Dr. Ralf Speth, the Chief Executive of Jaguar Land Rover once said – “If you think good design is expensive, you should look at the cost of bad design.” We couldn’t think of a more appropriate statement when it comes to designing new products.

Right now could possibly be one of the most exciting times for innovators and creatives to develop new products. When people are faced with adversity, like with the ongoing Coronavirus pandemic, there is always an opportunity to make a real change for the better; create something that will really benefit people.

Yet, despite all the new advancements in the industry, there are still so many inventions that never reach the market. This could be for a variety of reasons, but we’re going to share with you what good product designers do and how to avoid designing a product poorly.

Think about how what you design will help those that use it

You’d be forgiving for thinking that this is a no brainer, but all too often inventors and poor designers forget the most essential part of their creation; those who will use it. In this instance the creatives are only thinking about their own experiences and opinions as to how the end user will feel about their product.

What’s been created might be the most aesthetically pleasing solution to have ever been designed, but if you have no regard for user behaviour, how people will interact with what you’re making and with no concern of whether the project has solved existing problems, you’re on a slippery slope.

Here’s a great example of this from Oslo Opera House Porsgrund.

badly designed coffee cup

The design is certainly distinctive and attractive from a modern perspective. Despite this, drinking from this range of Oslo cups is not only going to be awfully challenging due to the small handles, but you’ll be lucky if you don’t scold yourself on the scorching hot liquid that resides in its handle.

A good product designer will discover gaps, listen to their audience, think about how what they are working on will help those using it. By spending time learning about the environment products operate in, you can express your ideas in specific ways. It takes a good designer to see the outcome is employed to do a job.

An array of tools at your disposal

What’s that old saying, “a poor workman always blames his tools”.

It doesn’t have to be this way. There’s such a wide selection of tools you can have in your armoury and understanding the role each of them can play in the design process will ensure you know when to use them too.

Whether you sketch, use 3D CAD software, make storyboards or like a hundred other things, you can ensure each stage adds value to the problem you’re attempting to solve. If you don’t expand your toolkit or adjust to suit the needs of the project, you’ll only continue the same design process path over and over again.

Recognise the constraints and be quick on your feet

Uncovering limitations early, embracing and challenging them from the outset of a project separates the ordinary from the extraordinary. If you’re a good designer or if you’re on the lookout for a good product design agency, this is a wonderful value to have.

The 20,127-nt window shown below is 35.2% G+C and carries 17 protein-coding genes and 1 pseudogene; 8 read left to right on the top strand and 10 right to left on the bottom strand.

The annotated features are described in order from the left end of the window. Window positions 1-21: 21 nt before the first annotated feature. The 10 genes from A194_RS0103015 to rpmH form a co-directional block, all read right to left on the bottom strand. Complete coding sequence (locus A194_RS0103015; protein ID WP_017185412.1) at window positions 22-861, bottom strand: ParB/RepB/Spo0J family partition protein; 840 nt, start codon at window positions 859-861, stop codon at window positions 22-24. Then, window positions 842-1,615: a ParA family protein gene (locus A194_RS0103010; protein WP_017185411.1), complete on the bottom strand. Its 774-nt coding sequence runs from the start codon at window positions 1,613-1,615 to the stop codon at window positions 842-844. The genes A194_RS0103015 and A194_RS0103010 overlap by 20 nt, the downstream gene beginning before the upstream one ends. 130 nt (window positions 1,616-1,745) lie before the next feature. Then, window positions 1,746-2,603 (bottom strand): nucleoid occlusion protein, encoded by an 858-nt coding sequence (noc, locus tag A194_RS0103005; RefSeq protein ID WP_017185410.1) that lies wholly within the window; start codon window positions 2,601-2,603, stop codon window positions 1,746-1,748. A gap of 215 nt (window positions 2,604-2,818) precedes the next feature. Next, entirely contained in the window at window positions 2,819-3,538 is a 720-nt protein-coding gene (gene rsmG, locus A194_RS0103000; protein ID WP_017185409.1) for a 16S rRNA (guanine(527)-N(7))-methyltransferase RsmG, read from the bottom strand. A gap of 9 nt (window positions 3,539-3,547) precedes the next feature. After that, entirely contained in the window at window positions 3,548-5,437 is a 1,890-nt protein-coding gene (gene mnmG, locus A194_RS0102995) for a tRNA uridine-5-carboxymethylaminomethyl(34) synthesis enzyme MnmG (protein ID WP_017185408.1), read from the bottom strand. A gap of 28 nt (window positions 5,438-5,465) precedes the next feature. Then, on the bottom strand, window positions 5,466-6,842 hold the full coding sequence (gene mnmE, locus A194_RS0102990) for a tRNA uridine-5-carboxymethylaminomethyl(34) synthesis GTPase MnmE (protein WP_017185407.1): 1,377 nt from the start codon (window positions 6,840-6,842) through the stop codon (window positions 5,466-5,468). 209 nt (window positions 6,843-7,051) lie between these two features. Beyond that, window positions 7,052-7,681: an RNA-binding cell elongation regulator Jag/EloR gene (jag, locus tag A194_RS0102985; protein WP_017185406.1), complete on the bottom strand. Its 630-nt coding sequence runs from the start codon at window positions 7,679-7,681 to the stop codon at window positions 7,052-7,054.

Don’t get stuck by ignoring your restrictions. Wishing you had more resources and more time will only lead you to showing concepts that never hit the market and telling everyone why. Thinking on your feet to uncover new ways or adapting to find the solution will help you to succeed.

Does the wheel really need reinventing?!

The ultimate aim for new product development is to create a solution for a problem whether the product already exists or not. By insisting your idea needs to be unique, wasting time inventing novel concepts to issues that have already been solved wastes time and money.

IBM Wheel

The best designers visualise the entire journey the user goes on, fitting their elucidation to the bigger picture. Breaking down the complexities into a way that speaks to the intended audience is a far better use of time than discussing irrelevant specifics with the wrong people.

And for the love of god, don’t just make something trendy for the sake of it. If it doesn’t fit with your overall strategy, what’s the point. Nine times out of ten this will only end in tears, as you’ll have created something that’s more confusing and unusable.

Finally, but most crucially…

Obtaining as much quality feedback as possible will be the difference in achieving amazing results or failing. Critical feedback is essential to designing a product that will reach the market. Ensuring an adequate amount of time is spent getting opinions from a variety of people is highly valuable.

Ignoring suggestions because you think you know better, or equally not saying anything just in case someone disagrees with you won’t end well. Listening to enhance on a previous version will help you to address concerns users have.

Design what they need, not what you want.